Ladies and Gentlemen (of which there are likely very few)…
Last weekend I sold a costume I’d made for Halloween some years ago. I had listed it on Etsy and managed to sell it, about which I am very happy! This success spurred me to finally finish up the refurbishments to My Very First Costume, and to list it on Etsy this evening, August 24, 2009, 7:15 pm.
This gown is what started it all. It was made from the Simplicity “Shakespeare in Love” pattern, which I had altered to be more historically accurate (removed the curved bust seams). It was constructed from brown/gold curtain panels I bought at Savers, which in the end turned out to be just as expensive as buying new fabric, and twice as hard to match with complimentary fabrics for the forepart.
I worked very hard and very diligently to render this monster wearable for one of my first faires, up in Novato. I hand-bound the eyelets (well, over a grommet, but they sure look nice still!), made some sleeves (from polyester), even made my own hoopskirt (with the circumferance of the Earth). Here are some extremely frightening photographs of me wearing it, sans Earth-sized farthingale:
And proudly did I wear it…that is, until nearly passing out from heat exhaustion! I wore this gown once or twice more, but it soon fell into obsolenscence, as my sewing skill improved. When I pulled it out of my skeleton closet a couple months ago, I cringed. Oh, what a piece of crap!
So I undertook to improve it by cutting the bodice point anew, rebinding the edges and making pretty tapes on the interior. I deconstructed the skirt and knife-pleated it back into the waistband, set in a way that allows for the skirt to be worn open or closed. Sitting on the dressform tonight, all pretty and poofed up over my mass o’ petticoats, it actually looked quite nice, and I almost felt a desire to wear it again.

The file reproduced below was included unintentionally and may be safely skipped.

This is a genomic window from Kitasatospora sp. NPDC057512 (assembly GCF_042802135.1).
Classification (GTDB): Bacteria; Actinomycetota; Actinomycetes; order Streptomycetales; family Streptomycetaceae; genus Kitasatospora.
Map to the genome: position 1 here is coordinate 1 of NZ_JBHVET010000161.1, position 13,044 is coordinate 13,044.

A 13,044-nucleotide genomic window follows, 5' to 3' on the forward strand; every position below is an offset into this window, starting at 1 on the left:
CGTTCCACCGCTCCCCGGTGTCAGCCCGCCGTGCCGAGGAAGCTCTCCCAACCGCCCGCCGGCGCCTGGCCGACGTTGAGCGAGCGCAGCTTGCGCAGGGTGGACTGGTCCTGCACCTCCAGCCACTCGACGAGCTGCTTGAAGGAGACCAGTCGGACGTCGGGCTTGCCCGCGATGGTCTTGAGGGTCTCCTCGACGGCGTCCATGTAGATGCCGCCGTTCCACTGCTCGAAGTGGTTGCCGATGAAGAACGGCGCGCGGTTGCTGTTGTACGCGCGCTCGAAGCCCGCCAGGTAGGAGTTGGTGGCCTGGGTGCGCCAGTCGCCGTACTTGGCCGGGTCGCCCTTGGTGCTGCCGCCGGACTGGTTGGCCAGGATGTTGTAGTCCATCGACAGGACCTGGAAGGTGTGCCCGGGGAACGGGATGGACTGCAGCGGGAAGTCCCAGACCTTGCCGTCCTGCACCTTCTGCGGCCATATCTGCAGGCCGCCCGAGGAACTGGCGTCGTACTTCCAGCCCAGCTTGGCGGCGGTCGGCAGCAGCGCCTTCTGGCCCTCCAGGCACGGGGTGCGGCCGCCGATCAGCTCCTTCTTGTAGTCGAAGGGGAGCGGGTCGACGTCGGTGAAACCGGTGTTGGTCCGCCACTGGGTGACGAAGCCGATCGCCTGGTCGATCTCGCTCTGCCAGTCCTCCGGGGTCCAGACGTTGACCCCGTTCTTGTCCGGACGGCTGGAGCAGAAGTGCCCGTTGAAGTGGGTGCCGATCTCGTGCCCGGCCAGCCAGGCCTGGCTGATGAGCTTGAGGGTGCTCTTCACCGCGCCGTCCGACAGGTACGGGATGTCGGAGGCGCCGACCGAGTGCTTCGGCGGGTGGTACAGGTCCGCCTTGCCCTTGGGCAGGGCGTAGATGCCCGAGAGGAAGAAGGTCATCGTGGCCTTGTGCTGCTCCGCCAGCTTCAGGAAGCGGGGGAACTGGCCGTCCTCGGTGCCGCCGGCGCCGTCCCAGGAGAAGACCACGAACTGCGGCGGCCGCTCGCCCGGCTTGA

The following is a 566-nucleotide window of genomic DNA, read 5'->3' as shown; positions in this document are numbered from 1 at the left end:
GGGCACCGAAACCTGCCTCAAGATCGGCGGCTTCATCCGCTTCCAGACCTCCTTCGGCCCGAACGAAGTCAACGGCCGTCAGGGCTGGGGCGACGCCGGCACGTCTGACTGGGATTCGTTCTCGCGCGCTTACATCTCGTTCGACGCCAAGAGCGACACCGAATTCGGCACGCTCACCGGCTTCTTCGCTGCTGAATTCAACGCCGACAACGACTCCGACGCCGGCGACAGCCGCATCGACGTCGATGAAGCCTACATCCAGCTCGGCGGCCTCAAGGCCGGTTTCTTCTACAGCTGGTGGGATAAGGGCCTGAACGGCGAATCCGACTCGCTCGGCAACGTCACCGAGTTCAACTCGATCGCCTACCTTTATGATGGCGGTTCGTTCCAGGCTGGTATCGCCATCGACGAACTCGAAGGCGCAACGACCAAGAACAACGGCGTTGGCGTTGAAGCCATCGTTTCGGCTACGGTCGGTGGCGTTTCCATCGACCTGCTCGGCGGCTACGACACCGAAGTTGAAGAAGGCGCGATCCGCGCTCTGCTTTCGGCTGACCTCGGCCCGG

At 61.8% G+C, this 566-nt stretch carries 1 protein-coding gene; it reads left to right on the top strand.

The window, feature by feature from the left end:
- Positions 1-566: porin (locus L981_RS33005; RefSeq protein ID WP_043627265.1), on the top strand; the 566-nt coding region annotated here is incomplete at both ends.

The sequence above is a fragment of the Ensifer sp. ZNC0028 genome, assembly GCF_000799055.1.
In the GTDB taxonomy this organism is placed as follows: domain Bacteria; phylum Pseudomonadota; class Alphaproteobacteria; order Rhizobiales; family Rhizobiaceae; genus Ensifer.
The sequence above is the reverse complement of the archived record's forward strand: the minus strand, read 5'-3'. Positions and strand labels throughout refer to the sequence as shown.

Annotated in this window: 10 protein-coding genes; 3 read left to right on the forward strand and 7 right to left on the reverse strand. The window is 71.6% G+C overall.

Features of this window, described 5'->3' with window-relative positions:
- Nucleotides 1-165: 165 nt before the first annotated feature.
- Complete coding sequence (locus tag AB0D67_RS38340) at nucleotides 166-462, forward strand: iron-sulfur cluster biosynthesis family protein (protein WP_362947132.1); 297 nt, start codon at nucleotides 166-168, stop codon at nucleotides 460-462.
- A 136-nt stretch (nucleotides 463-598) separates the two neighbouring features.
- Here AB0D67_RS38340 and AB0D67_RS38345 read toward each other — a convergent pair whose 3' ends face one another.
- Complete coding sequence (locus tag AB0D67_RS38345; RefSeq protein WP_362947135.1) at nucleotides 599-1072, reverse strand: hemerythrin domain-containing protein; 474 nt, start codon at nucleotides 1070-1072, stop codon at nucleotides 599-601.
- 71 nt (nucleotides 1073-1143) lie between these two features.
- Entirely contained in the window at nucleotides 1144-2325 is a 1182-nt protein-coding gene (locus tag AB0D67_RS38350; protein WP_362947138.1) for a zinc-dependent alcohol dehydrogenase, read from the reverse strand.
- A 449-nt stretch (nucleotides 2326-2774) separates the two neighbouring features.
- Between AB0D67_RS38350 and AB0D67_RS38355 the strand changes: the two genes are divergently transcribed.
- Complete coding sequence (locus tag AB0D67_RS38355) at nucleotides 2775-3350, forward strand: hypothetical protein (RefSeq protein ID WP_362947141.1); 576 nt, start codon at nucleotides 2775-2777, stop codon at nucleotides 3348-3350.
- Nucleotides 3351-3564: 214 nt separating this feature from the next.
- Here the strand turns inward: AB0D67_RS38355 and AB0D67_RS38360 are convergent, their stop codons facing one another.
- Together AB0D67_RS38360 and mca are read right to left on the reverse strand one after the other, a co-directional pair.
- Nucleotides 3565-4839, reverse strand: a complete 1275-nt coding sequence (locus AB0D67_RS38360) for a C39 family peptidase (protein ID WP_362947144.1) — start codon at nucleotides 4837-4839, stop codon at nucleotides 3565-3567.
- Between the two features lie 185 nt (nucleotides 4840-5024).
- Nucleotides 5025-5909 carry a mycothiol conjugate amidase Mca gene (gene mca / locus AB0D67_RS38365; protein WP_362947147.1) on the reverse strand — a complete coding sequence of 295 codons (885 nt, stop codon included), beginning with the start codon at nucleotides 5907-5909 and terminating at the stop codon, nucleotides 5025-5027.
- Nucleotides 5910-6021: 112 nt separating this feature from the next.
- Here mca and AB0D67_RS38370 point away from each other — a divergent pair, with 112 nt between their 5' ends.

Then again, maybe not. It’s time for Ole’ Bess to GO, and so she, in her much improved state, is up for sale on Etsy. Hopefully someone will buy her, wear her, and love her!
The DreamstressAugust 25, 2009 at 5:24 AM
Oh, don't be so hard on yourself! It is really cute, and amazingly good for a 1st time historical outfit! Have you seen Kendra's? It's almost as bad as my blue satin and cheescloth 12 years old Victorian!
Madame BergAugust 25, 2009 at 11:24 AM
I can't see what so bad about it either. I know nothing of the era it represents but I think it looks very well-made. Hope you get some cash for it, though.
Lauren StowellAugust 25, 2009 at 4:48 PM
Oh I'll tell you what's bad about it, LOL:
the brocade material is backed with some kind of rubber, for blacking out light. This also blocks any air flow, and doesn't go through the sewing machine unless I put a thin layer of non-fusible interfacing down first.
The inside was shabby. I didn't know about interior finishing at that time, and so things were sortof just stitched on and stitched again. The lining is that ubiquitous polyester lining fabric, with about a million heavy cable ties for bones, adding to the delight of the gown being a sweatbox.
The skirt was cartridge pleated to the waistband, but I did not turn over the top edge, so it was just raw, and I whipstitched it with bright blue upholestry thread. This was visible.
There's more, but I'll stop the self-flaggelation, hahaha. The bad craftsmanship is fixed now, as far as I could, but the fabric is still rather warm to wear.
Isn't it interesting how we become obsessed with the interior of a piece as much as the exterior? At least I have!